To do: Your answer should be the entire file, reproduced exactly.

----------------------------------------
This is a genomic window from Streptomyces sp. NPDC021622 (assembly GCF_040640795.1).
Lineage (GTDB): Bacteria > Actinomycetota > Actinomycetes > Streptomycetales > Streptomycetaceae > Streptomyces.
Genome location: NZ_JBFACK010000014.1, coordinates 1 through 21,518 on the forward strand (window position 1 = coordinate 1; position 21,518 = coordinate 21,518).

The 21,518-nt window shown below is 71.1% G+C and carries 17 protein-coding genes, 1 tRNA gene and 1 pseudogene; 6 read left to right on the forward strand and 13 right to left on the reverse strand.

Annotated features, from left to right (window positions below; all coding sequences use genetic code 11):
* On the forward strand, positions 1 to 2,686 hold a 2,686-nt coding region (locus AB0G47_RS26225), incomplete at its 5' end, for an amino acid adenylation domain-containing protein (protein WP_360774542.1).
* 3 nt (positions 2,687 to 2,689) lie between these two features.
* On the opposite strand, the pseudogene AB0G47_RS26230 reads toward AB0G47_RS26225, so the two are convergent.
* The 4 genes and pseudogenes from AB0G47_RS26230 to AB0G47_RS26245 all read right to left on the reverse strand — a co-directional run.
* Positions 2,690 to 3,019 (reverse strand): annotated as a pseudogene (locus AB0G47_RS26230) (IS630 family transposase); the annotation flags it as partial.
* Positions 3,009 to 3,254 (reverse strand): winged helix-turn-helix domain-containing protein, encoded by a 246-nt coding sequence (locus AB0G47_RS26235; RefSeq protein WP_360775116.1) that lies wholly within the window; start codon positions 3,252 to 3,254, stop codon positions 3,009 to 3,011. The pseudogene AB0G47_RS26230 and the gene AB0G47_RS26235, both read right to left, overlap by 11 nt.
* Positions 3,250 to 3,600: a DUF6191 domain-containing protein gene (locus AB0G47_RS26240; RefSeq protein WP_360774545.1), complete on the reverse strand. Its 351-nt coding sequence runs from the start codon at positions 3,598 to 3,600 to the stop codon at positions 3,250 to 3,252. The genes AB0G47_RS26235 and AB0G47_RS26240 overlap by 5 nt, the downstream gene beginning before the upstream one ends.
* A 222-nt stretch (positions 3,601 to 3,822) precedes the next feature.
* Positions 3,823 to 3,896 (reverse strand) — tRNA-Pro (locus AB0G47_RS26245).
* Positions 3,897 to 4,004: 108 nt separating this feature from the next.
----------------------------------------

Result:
This is a genomic window from Streptomyces sp. NPDC021622 (assembly GCF_040640795.1).
Lineage (GTDB): Bacteria > Actinomycetota > Actinomycetes > Streptomycetales > Streptomycetaceae > Streptomyces.
Genome location: NZ_JBFACK010000014.1, coordinates 1 through 21,518 on the forward strand (window position 1 = coordinate 1; position 21,518 = coordinate 21,518).

The 21,518-nt window shown below is 71.1% G+C and carries 17 protein-coding genes, 1 tRNA gene and 1 pseudogene; 6 read left to right on the forward strand and 13 right to left on the reverse strand.

Annotated features, from left to right (window positions below; all coding sequences use genetic code 11):
* On the forward strand, positions 1 to 2,686 hold a 2,686-nt coding region (locus AB0G47_RS26225), incomplete at its 5' end, for an amino acid adenylation domain-containing protein (protein WP_360774542.1).
* 3 nt (positions 2,687 to 2,689) lie between these two features.
* On the opposite strand, the pseudogene AB0G47_RS26230 reads toward AB0G47_RS26225, so the two are convergent.
* The 4 genes and pseudogenes from AB0G47_RS26230 to AB0G47_RS26245 all read right to left on the reverse strand — a co-directional run.
* Positions 2,690 to 3,019 (reverse strand): annotated as a pseudogene (locus AB0G47_RS26230) (IS630 family transposase); the annotation flags it as partial.
* Positions 3,009 to 3,254 (reverse strand): winged helix-turn-helix domain-containing protein, encoded by a 246-nt coding sequence (locus AB0G47_RS26235; RefSeq protein WP_360775116.1) that lies wholly within the window; start codon positions 3,252 to 3,254, stop codon positions 3,009 to 3,011. The pseudogene AB0G47_RS26230 and the gene AB0G47_RS26235, both read right to left, overlap by 11 nt.
* Positions 3,250 to 3,600: a DUF6191 domain-containing protein gene (locus AB0G47_RS26240; RefSeq protein WP_360774545.1), complete on the reverse strand. Its 351-nt coding sequence runs from the start codon at positions 3,598 to 3,600 to the stop codon at positions 3,250 to 3,252. The genes AB0G47_RS26235 and AB0G47_RS26240 overlap by 5 nt, the downstream gene beginning before the upstream one ends.
* A 222-nt stretch (positions 3,601 to 3,822) precedes the next feature.
* Positions 3,823 to 3,896 (reverse strand) — tRNA-Pro (locus AB0G47_RS26245).
* Positions 3,897 to 4,004: 108 nt separating this feature from the next.